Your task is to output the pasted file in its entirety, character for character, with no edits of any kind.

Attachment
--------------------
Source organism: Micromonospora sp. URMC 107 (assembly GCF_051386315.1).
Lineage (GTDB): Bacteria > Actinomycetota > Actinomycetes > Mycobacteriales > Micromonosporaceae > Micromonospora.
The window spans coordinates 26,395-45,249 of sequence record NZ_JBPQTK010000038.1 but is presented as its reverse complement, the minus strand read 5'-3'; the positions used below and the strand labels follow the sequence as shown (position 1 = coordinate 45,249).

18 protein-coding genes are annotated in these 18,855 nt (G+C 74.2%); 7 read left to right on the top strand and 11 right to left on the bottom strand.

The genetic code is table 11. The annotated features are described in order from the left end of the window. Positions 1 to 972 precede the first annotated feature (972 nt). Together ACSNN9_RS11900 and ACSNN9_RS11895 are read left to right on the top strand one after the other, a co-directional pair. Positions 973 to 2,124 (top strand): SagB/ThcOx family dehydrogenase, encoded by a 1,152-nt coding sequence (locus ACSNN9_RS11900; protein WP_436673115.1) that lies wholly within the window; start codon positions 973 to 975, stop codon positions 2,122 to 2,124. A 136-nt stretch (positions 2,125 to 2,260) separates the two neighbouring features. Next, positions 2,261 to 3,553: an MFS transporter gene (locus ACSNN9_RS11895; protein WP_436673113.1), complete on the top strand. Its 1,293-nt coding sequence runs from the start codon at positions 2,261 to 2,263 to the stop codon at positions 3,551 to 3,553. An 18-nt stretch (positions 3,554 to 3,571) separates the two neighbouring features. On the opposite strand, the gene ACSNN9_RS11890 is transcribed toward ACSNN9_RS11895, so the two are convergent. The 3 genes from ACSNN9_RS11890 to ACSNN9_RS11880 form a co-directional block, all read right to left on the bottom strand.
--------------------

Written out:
Source organism: Micromonospora sp. URMC 107 (assembly GCF_051386315.1).
Lineage (GTDB): Bacteria > Actinomycetota > Actinomycetes > Mycobacteriales > Micromonosporaceae > Micromonospora.
The window spans coordinates 26,395-45,249 of sequence record NZ_JBPQTK010000038.1 but is presented as its reverse complement, the minus strand read 5'-3'; the positions used below and the strand labels follow the sequence as shown (position 1 = coordinate 45,249).

18 protein-coding genes are annotated in these 18,855 nt (G+C 74.2%); 7 read left to right on the top strand and 11 right to left on the bottom strand.

The genetic code is table 11. The annotated features are described in order from the left end of the window. Positions 1 to 972 precede the first annotated feature (972 nt). Together ACSNN9_RS11900 and ACSNN9_RS11895 are read left to right on the top strand one after the other, a co-directional pair. Positions 973 to 2,124 (top strand): SagB/ThcOx family dehydrogenase, encoded by a 1,152-nt coding sequence (locus ACSNN9_RS11900; protein WP_436673115.1) that lies wholly within the window; start codon positions 973 to 975, stop codon positions 2,122 to 2,124. A 136-nt stretch (positions 2,125 to 2,260) separates the two neighbouring features. Next, positions 2,261 to 3,553: an MFS transporter gene (locus ACSNN9_RS11895; protein WP_436673113.1), complete on the top strand. Its 1,293-nt coding sequence runs from the start codon at positions 2,261 to 2,263 to the stop codon at positions 3,551 to 3,553. An 18-nt stretch (positions 3,554 to 3,571) separates the two neighbouring features. On the opposite strand, the gene ACSNN9_RS11890 is transcribed toward ACSNN9_RS11895, so the two are convergent. The 3 genes from ACSNN9_RS11890 to ACSNN9_RS11880 form a co-directional block, all read right to left on the bottom strand.